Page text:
If a patient had a sleeve gastrectomy. Failures become increasingly common
- Failure of LSG can be defined as inability to achieve what it meant to do, i.e. weight loss
- It can also be related to diminished QOL or unresolved comorbidities, e.g.
- Intractable GORD
- Persistent diabetes requiring insulin therapy
- It can be hampered by complications leading to poorer outcomes and/or further surgery
As there is no standardized consensus as to the most suitable technique following failed sleeve gastrectomy suggestions are:
1.If failure is because patients did not improve their eating habits:
- More frequent visits with members of your team
2. If the sleeve worked well in the beginning, then most likely failure is associated with volumetric problems:
- Consider re-sleeve if clearly definable large parts of the stomach are present on imaging (Ba swallow or FIZZ CT scan)
- Application of a fixed ring or a band to the sleeve might also be an option if further restriction due to fundus enlargement is required
3. Development of severe reflux and/or dysphagia is an indication for conversion to a “low pressure” operation, such as for instance Roux-en-Y gastric bypass or Omega loop gastric bypass
- Unstable T2DM following sleeve, would warrant adding a malabsorbtive operation such as Omega loop gastric bypass or in very severe situations Duodenal Switch.
If a patient had a different previous weight loss operation. Revisional surgery might still be feasible but may represent a significant challenge for all involved, i. e. the surgeon, the team and the patient.
Remember, that revision operations are invariably more technically challenging and carry a higher complication risk. Patients need to seek out specialists bariatric surgeons that perform revision surgeries. Not everyone who regains weight or fails to lose as much weight as they would have liked are candidates for revisional surgery. Because morbid obesity is a multi-factorial disease, a multi-disciplined approach should be utilized to treat patients that have regained or failed to lose weight.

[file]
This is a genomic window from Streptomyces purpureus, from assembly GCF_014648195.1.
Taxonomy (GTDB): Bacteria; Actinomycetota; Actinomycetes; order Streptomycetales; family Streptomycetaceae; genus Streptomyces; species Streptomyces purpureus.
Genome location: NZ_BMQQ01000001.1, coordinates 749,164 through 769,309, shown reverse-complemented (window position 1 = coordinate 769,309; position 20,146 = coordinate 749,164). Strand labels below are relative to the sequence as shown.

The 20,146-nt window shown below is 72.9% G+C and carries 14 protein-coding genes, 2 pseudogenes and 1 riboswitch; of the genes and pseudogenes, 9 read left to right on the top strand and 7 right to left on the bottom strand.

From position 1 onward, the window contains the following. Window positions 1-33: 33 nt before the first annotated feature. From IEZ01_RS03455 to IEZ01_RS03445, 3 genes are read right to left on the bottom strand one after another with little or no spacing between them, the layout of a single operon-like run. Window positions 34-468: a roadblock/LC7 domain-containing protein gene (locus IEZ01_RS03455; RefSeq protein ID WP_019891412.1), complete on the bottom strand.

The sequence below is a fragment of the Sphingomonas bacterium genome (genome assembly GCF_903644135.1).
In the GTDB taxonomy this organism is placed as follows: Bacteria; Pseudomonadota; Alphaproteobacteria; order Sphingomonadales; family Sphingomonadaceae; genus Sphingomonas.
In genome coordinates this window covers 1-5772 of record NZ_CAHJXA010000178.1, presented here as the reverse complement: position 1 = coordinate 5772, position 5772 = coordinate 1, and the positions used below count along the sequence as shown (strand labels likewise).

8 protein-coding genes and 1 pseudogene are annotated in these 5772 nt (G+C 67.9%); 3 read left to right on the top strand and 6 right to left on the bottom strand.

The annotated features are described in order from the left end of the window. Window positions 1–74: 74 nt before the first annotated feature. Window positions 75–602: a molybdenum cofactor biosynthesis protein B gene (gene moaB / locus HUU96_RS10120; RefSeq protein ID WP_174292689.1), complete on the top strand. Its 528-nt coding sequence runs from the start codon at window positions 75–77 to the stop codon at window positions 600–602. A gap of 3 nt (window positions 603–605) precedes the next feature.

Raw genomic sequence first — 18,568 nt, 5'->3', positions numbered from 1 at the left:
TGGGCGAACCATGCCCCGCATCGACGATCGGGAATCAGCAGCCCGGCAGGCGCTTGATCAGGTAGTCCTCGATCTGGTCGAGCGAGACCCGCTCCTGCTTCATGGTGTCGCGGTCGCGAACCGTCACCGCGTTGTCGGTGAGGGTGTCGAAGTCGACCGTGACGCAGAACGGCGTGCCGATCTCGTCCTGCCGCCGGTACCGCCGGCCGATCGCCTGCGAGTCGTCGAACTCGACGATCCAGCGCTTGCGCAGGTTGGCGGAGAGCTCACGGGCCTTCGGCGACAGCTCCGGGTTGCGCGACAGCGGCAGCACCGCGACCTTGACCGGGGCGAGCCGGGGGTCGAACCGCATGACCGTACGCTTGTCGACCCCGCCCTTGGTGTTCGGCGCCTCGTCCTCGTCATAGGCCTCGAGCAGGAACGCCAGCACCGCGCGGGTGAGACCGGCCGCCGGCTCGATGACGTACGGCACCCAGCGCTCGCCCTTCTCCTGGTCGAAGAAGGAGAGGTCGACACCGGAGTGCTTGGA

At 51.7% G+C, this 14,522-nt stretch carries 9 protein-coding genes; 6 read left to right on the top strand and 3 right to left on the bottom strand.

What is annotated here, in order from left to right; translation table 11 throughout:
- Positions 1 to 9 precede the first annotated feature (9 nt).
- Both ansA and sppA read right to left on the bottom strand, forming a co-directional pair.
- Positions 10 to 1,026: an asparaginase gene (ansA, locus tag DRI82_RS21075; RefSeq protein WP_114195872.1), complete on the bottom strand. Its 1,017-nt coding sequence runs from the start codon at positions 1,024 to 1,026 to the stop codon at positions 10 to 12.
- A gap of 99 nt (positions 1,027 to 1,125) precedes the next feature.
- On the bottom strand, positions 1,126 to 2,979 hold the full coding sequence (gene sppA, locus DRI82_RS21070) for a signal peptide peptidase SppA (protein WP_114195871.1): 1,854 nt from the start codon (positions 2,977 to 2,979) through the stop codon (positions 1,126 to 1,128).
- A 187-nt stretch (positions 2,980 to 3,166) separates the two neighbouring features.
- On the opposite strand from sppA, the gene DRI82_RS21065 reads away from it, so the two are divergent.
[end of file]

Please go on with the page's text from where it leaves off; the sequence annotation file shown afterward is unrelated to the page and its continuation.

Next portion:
Successful bariatric surgery starts with the operation. Some operations have been done much longer and have been proven to be more durable over time. Gastric bypass surgery is one such operation. Postoperative instruction and support is also very important. Snacking behavior, poor water intake, lack of exercise, and poor supplementation intake can all lead to poor outcomes.
When patients are being evaluated for a revision in our program, a consultation with Dr. Braun is scheduled. At that time all available information is reviewed as well as the operative report, if provided. Dr. Braun then assesses the risks and potential benefits of revision surgery for the patient. Nearly all our program?s operations are now performed laparoscopically and with that in mind,
Dr. Braun will discuss the possibility of performing the revision operation laparoscopically. If surgery is indicated and the potential risks are understood, our program can provide you with an appropriaterevisional bariatric surgery option to help you achieve your goal.
- We need to determine where the issues lay. After fully assessing we are able to best determine the course of action that will help the patient. We have the ability to offer a multi-disciplinary approach to the programmatic variables that can assist the patient in “getting back on track” if that’s what is needed.
- Bands can be revised to gastric sleeve or bypass operations if complications occurred or inadequate weight has been lost.
- Gastric sleeve operations may also need to be in time revised, i.e. to gastric bypass operations, predominantly of Omega loop type.
To gain a better understanding of your personal weight-loss needs, please use our BMI Calculator to determine your current Body Mass Index.
You can learn more about bariatric surgery to understand the specific benefits of each of our weight-loss surgeries.
If you are interested in pursuing any of our laparoscopic procedures, or any other surgical weight-loss solution with the Weight & Metabolic Solutions Australia located in North Brisbane, please complete our registration form and return it to us either by email, post, fax, or simply pop in and meet our friendly staff.
To schedule a surgical consultation with Dr Braun, please contact us or call direct on 07 3353 9694 and on our alternate web page: www.metabolicsurgeryaustralia.com.au